Here’s a surprise. Presidential candidate Mitt Romney wants to cut corporate taxes and protect the wealthy.
Former Labor Secretary Robert Reich responds: “For Romney, the key to America’s recovery is to cut taxes on businesses and on people who invest in them. … But anyone looking closely at the American economy today would see this is nonsense. American corporations have an unprecedented $1.8 trillion of cash. …In other words, businesses have all the capital they need … It’s pushing on a wet noodle. Businesses create jobs only if consumers are pulling the noodle from the other end.”
Exactly – though I don’t agree with Reich’s solution, either.
Professor Reich would borrow hundreds of billions to cut the payroll tax on those already with jobs. Not me. I would borrow hundreds of billions to make our economy more efficient, and in ways that would create new jobs – renewing our failing infrastructure, for example, and providing big incentives to weatherize tens of millions of homes and commercial buildings to cut their energy consumption.
Fred Campbell: “Uh…Andy…NBC’s parent corporation (GE) donated money to democrats in the 2008 election cycle. ABC’s parent corporation (Disney) did the same. Don’t know how this is different than Fox News’ parent donating to republicans.”
☞ I think most people see News Corp’s primary business being “news.” Very few people would say that of GE or Disney.
Under current law, News Corp has every right to make this contribution to advance its corporate interests. But it’s nonetheless a pretty large and clear statement of whom they’re rooting for. And if you work at Fox News, and hope to advance, my guess is that knowing who the boss is rooting for has an influence on your work product.
And listen, the same is true of me. My views are obviously slanted to the left. The difference is that – while I actually do try hard to be scrupulously honest and reasonably fair and balanced – I do not purport to be an unbiased news source, constantly proclaiming to you that “I report, you decide” or that I’m fair and balanced.
Another difference is that News Corp is in it for the money. That’s fine, but it doesn’t always lead to the most thoughtful reporting. (“Thoughtful” doesn’t sell as many papers or get the same ratings as “sensational.”) And a lower corporate tax rate and fewer restrictions on cigarette advertising, and so on – while good for News Corp’s shareholders – aren’t necessarily good for society as a whole.
Steve Nevarez: “You write: ‘Imagine CBS giving the Democrats $1 million. Or Super Bowl referees betting on the game. Well, Fox News parent News Corp just gave the Republican Governor’s Association $1 million. Fox News: always looking for a way to give the wealthy and powerful an edge.’ Are your readers really so blind that they believe your slanted writings? Imagine the New York Times saying after an election that they helped Barack Obama win. Imagine the LA Times killing a story before the election because they didn’t want to influence the election. The New York Times admitted it and the LA Times killed an anti-Obama story. Stuff like this is happening in our media today as they are blatantly campaigning for the democrat candidates. You aren’t interested in truth. You are interested in leading the flock to your side and truth is not to stand in the way. Shame on you. When I read the news about the donation I was disappointed. But I guess since journalism is no longer about unbiased reporting, all gloves are off. In that respect, the Republicans are still way outgunned since most of the media is liberal. You’re a smart man. Give your readers some credit and don’t act like this stuff isn’t going on. The liberal press started it and has a huge advantage in this game. There just aren’t many News Corp type outlets.”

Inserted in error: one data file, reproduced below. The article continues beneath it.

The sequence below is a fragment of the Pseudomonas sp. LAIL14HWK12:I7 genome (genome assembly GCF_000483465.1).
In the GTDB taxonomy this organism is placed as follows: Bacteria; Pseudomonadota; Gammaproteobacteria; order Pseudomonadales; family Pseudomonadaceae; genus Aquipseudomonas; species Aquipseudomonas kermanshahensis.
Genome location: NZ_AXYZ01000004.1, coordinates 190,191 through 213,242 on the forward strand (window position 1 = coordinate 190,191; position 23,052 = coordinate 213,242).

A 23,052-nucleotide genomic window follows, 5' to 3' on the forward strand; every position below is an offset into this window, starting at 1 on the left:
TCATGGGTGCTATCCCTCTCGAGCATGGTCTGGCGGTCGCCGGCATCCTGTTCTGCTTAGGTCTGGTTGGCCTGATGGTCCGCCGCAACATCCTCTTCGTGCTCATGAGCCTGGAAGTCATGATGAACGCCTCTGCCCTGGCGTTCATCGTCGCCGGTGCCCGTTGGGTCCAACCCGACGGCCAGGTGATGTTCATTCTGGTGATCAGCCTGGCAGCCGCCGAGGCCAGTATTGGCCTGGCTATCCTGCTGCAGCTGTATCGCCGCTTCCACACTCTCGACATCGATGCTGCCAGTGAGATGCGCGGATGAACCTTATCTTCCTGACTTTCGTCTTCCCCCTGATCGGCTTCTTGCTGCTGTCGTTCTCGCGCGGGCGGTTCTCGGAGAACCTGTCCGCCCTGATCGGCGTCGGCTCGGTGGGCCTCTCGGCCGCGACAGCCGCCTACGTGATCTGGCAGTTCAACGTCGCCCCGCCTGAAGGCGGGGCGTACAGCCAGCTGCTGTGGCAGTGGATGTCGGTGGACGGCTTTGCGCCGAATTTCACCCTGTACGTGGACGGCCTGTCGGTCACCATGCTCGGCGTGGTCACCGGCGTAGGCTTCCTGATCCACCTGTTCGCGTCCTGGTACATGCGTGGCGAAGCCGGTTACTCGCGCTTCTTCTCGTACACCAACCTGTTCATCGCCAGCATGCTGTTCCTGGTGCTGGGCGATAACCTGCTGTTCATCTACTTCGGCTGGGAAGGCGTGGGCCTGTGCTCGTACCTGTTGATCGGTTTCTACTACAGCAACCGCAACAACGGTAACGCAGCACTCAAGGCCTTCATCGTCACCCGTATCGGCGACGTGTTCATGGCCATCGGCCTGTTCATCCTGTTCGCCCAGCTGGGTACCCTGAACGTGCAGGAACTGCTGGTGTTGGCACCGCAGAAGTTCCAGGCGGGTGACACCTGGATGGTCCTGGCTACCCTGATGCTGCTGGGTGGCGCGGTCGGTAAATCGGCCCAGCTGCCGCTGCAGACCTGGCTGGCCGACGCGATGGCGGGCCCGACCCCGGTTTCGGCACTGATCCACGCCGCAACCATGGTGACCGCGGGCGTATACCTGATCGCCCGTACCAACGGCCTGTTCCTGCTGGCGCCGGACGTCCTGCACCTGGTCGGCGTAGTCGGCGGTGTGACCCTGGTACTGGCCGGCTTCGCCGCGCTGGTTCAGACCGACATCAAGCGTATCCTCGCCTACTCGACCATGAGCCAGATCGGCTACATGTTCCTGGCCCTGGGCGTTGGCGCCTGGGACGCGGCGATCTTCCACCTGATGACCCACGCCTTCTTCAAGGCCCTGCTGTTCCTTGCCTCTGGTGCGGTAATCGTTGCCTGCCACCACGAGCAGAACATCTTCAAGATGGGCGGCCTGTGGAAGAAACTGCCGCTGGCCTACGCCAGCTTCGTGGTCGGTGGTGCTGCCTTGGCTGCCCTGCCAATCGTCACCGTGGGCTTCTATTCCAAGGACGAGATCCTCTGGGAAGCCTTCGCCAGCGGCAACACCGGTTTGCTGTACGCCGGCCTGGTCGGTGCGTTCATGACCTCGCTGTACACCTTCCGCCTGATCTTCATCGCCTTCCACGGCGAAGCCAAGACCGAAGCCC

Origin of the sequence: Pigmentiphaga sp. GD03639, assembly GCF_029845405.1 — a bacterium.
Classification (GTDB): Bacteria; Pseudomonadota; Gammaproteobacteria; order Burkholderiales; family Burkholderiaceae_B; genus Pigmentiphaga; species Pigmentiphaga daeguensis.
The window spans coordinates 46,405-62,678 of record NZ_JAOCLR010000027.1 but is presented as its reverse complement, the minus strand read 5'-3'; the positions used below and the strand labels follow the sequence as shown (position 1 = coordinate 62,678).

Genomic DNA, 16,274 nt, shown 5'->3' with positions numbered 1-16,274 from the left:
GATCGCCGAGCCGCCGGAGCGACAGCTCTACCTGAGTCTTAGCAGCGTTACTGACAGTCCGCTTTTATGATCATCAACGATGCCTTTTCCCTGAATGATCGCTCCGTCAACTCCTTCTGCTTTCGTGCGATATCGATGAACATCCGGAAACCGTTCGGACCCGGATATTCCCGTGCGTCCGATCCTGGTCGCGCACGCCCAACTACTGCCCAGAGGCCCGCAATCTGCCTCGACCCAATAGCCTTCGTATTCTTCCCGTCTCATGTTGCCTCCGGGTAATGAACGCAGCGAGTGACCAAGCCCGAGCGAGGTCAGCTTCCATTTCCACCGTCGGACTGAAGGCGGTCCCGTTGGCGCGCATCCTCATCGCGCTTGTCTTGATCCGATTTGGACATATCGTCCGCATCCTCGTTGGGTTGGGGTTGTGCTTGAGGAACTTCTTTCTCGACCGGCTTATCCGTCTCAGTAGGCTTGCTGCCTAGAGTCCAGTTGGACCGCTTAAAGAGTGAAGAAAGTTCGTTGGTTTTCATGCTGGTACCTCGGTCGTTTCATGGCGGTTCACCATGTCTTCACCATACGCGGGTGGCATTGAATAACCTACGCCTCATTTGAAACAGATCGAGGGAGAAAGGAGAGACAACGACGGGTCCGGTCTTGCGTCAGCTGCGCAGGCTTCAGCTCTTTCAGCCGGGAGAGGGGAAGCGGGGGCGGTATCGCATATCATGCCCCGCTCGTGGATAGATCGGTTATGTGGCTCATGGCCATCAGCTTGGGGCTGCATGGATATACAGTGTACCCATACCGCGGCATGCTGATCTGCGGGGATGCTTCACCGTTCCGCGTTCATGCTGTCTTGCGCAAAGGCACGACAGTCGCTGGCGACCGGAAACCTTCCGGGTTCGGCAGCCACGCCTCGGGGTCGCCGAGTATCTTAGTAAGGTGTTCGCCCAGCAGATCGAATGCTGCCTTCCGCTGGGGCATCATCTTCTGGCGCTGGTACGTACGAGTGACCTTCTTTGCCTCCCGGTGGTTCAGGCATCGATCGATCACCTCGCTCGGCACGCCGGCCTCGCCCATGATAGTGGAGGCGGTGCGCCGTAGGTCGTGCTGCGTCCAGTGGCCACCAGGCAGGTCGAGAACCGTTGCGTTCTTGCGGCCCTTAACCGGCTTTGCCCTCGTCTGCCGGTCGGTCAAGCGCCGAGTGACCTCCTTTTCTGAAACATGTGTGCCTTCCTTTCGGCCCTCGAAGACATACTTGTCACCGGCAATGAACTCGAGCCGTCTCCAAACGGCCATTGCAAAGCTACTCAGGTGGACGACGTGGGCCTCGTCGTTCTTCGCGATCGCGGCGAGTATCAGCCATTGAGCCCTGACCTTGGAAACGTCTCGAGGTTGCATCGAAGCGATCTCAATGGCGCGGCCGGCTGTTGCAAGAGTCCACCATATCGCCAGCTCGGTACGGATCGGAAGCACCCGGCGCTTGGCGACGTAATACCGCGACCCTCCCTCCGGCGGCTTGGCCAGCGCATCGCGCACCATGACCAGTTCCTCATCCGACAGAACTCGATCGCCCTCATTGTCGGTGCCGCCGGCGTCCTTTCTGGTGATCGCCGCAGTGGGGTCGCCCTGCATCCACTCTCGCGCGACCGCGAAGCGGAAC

☞ I think almost anyone comparing the journalistic standards of the New York Times or CBS News with those of the News-Corp-owned New York Post or Fox News (or comparing the Wall Street Journal before and after its transfer to News Corp ownership) would conclude that the former make more of an effort to fulfill their roles as unbiased news sources, independent of the views of their editorial pages.
That you were disappointed to learn of that $1 million contribution suggests that on some level we must have points of agreement. One disagreement: I would dispute that “there just aren’t many News Corp type outlets.” There are, for starters, all the News Corp properties. But then you also have virtually all of talk radio – so anyone who drives anywhere is constantly exposed to the “echo chamber.” And you have hundreds of millions of dollars fueling that echo chamber, and hundreds of visible Republicans in Congress and elsewhere, and Tea Party folks, with easy access to the media and unlimited access to the Internet.
Somehow, 70% of the folks who voted to reelect George W. Bush believed Iraq attacked us on 9/11. Somehow, 18% of Americans think President Obama is a Muslim. I don’t think they’re getting this from CBS or the New York Times. A further 43% don’t know what religion he is. (He’s a Christian.) I don’t have comparable statistics for John Kennedy (where, again, the candidate’s religion was an issue in the campaign), but didn’t the whole country simply know Kennedy was Catholic?
Is it the New York Times and CBS that have contributed to our relative ignorance these days? Or might it possibly be the Karl Rove echo chamber (to shorthand it), of which Fox News is a linchpin?
Just in case you missed the news, U.S. combat troops are now entirely out of Iraq. It’s more complicated than this when you read the whole story; but it’s still something to note and feel good about.
Have a great weekend!
Quote of the Day
The people who sustain the worst losses are usually the ones who overreach. And it's not necessary: steady, moderate gains will get you where you want to go.~John Train
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